Sir Francis Bacon, Baron Verulam and Viscount St Albans

He was knighted in 1603, became Attorney General in 1613 and Lord Chancellor in 1618, in which year he also became Baron Verulam of Verulam, being further raised to Viscount St Alban in 1621. And then, ruin! In that same year, Parliament charged him with twenty-three separate counts of corruption, for which he was fined £40,000 and sentenced to be held in the Tower of London awaiting the King’s pleasure (i.e. potentially indefinitely). In reality, he was only imprisoned for a few days, the King remitted the fine and Bacon narrowly escaped degradation (the removal of his titles), but he was barred from holding further offices of state or sitting in parliament. Instead, he withdrew from public life and devoted the rest of his life to study and writing.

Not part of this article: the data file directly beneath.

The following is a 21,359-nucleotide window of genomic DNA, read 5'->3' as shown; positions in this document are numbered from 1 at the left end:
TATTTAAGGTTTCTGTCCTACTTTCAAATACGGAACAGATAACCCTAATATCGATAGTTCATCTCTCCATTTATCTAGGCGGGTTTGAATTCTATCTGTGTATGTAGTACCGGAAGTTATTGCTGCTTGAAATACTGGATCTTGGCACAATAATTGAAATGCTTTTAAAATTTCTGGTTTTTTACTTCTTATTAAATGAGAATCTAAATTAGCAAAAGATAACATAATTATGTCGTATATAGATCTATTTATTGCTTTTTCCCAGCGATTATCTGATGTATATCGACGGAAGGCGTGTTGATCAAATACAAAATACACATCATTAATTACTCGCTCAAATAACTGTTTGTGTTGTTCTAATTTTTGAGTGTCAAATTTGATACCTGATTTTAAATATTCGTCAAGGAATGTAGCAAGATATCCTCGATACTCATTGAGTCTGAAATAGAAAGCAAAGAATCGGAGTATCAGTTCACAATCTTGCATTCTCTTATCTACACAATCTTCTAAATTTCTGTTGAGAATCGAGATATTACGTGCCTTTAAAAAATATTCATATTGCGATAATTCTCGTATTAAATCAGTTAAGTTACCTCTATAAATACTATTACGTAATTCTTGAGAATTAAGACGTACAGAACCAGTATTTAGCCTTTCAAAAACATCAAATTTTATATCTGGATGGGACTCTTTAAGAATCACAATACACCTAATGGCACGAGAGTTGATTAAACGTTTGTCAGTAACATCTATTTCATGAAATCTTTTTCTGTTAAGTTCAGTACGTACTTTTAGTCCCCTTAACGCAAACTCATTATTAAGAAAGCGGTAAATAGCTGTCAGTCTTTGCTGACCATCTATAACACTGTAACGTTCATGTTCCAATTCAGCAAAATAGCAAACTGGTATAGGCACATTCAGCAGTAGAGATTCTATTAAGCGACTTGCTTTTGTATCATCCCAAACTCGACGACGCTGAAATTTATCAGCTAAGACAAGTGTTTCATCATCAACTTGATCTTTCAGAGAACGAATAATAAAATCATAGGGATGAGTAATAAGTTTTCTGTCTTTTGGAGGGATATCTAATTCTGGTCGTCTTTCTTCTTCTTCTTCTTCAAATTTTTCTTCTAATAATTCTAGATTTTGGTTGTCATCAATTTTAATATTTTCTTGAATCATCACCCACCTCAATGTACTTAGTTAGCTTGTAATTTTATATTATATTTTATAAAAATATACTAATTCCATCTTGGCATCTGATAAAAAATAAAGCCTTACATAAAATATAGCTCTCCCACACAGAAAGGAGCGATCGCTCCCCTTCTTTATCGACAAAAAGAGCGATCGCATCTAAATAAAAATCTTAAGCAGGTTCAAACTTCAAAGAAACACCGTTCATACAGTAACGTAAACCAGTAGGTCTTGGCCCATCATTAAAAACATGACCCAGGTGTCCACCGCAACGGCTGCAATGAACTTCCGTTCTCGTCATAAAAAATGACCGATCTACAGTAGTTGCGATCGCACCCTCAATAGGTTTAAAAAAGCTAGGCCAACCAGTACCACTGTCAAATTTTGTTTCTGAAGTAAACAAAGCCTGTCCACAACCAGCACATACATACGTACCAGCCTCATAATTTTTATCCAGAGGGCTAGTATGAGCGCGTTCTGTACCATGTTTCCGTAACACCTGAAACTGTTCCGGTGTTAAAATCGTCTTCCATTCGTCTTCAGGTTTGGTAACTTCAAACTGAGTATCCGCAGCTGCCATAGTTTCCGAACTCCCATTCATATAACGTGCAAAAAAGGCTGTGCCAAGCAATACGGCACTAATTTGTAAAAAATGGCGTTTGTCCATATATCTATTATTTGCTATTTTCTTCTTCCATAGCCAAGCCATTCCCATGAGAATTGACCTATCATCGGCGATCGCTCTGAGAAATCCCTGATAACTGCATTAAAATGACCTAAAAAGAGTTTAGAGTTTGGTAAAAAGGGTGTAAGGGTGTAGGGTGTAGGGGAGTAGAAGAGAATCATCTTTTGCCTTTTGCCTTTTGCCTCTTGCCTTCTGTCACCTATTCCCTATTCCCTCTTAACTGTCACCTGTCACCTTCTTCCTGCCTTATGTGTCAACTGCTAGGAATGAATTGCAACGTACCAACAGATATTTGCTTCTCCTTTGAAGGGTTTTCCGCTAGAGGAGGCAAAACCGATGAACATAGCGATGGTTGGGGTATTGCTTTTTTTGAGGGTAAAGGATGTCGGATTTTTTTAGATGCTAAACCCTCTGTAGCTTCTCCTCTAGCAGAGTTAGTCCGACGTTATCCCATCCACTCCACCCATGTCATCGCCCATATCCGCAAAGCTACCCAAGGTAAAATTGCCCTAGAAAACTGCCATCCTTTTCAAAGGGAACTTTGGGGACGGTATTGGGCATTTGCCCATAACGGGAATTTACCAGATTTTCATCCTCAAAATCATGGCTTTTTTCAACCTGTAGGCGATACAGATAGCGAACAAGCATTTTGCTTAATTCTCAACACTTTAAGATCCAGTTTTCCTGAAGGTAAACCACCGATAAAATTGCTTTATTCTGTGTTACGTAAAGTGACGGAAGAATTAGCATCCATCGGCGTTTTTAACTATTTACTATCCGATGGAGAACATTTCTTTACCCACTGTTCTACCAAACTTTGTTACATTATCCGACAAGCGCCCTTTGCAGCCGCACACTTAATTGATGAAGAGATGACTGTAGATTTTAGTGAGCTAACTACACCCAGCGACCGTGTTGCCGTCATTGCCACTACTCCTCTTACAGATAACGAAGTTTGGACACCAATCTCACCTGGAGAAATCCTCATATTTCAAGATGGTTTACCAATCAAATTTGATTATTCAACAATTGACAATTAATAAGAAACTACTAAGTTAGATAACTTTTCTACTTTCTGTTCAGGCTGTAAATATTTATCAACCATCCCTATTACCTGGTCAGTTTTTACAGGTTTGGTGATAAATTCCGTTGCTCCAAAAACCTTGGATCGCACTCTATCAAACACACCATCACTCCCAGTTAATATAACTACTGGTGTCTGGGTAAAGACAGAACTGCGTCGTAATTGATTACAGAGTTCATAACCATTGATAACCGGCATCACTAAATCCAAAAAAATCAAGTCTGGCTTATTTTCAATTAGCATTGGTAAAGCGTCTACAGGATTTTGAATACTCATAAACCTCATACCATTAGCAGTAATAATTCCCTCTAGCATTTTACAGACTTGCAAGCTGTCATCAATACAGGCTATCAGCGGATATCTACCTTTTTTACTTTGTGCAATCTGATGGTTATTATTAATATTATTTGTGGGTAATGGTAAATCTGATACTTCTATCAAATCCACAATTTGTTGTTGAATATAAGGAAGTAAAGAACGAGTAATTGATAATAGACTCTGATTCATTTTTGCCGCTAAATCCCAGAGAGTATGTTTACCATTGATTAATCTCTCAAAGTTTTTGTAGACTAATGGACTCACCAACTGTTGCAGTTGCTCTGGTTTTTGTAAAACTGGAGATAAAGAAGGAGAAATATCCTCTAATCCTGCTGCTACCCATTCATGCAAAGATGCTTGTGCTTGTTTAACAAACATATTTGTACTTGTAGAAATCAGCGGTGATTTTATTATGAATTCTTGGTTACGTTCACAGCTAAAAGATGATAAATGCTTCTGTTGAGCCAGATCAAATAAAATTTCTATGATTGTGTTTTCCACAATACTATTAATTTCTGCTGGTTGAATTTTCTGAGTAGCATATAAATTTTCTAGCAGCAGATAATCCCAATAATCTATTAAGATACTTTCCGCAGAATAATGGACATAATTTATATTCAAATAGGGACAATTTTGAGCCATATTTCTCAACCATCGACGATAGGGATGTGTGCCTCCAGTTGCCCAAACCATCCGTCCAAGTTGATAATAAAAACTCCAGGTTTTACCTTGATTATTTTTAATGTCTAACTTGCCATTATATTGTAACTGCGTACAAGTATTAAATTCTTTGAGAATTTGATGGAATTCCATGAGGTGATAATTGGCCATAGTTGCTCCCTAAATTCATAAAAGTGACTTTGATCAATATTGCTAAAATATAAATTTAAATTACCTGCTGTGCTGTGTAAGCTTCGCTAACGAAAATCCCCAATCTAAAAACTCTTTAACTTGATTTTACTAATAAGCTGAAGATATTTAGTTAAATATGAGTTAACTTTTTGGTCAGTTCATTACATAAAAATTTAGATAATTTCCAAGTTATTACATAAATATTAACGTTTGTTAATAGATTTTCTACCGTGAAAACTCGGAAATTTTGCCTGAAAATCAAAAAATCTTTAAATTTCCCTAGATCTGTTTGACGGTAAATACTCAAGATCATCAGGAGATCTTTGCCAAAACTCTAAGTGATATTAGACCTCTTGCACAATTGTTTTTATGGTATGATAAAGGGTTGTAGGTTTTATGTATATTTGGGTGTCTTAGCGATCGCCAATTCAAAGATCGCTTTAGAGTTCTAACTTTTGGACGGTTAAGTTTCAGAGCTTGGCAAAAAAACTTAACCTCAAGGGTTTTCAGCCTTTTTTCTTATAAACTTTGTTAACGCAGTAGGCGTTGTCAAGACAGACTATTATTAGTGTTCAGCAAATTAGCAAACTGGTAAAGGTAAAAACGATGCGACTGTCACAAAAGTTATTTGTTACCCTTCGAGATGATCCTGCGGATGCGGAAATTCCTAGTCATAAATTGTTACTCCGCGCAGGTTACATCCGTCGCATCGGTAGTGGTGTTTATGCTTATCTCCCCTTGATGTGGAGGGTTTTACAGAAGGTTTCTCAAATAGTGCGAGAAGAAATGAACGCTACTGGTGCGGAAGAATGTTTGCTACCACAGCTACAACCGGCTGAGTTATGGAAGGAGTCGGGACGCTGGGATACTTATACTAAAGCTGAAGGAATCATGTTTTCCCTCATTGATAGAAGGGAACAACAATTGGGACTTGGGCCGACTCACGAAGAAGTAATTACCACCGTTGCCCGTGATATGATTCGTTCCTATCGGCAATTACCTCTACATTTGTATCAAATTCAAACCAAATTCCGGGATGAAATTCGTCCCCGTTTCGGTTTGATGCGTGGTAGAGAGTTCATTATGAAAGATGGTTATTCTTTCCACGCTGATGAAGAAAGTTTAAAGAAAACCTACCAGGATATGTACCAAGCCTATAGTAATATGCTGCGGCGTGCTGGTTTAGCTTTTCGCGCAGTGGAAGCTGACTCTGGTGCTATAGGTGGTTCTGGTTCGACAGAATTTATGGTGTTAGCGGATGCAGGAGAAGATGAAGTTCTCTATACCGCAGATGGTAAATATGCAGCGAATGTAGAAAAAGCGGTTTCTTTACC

Sir Francis Bacon

This was the silver lining of the dark cloud that had descended over Bacon’s public life, as he spent the next five years of his life experimenting, writing and thinking, unencumbered by the distractions of court life, and up to this point what writing he had produced was done, in effect, in his spare time. With unlimited time on his hands, he was free to explore wherever his fancy took him, which was in some quite remarkable directions. As early at his time at Cambridge, Bacon had been opposed to Aristotelian methods of philosophy, which he regarded as ‘fruitless’, and although most thinking undergraduates will find fault with their textbooks, Bacon carried this dissatisfaction through to his adult life. 

Sir Francis Bacon - Advancement of Learning - 1605 (1674 ed)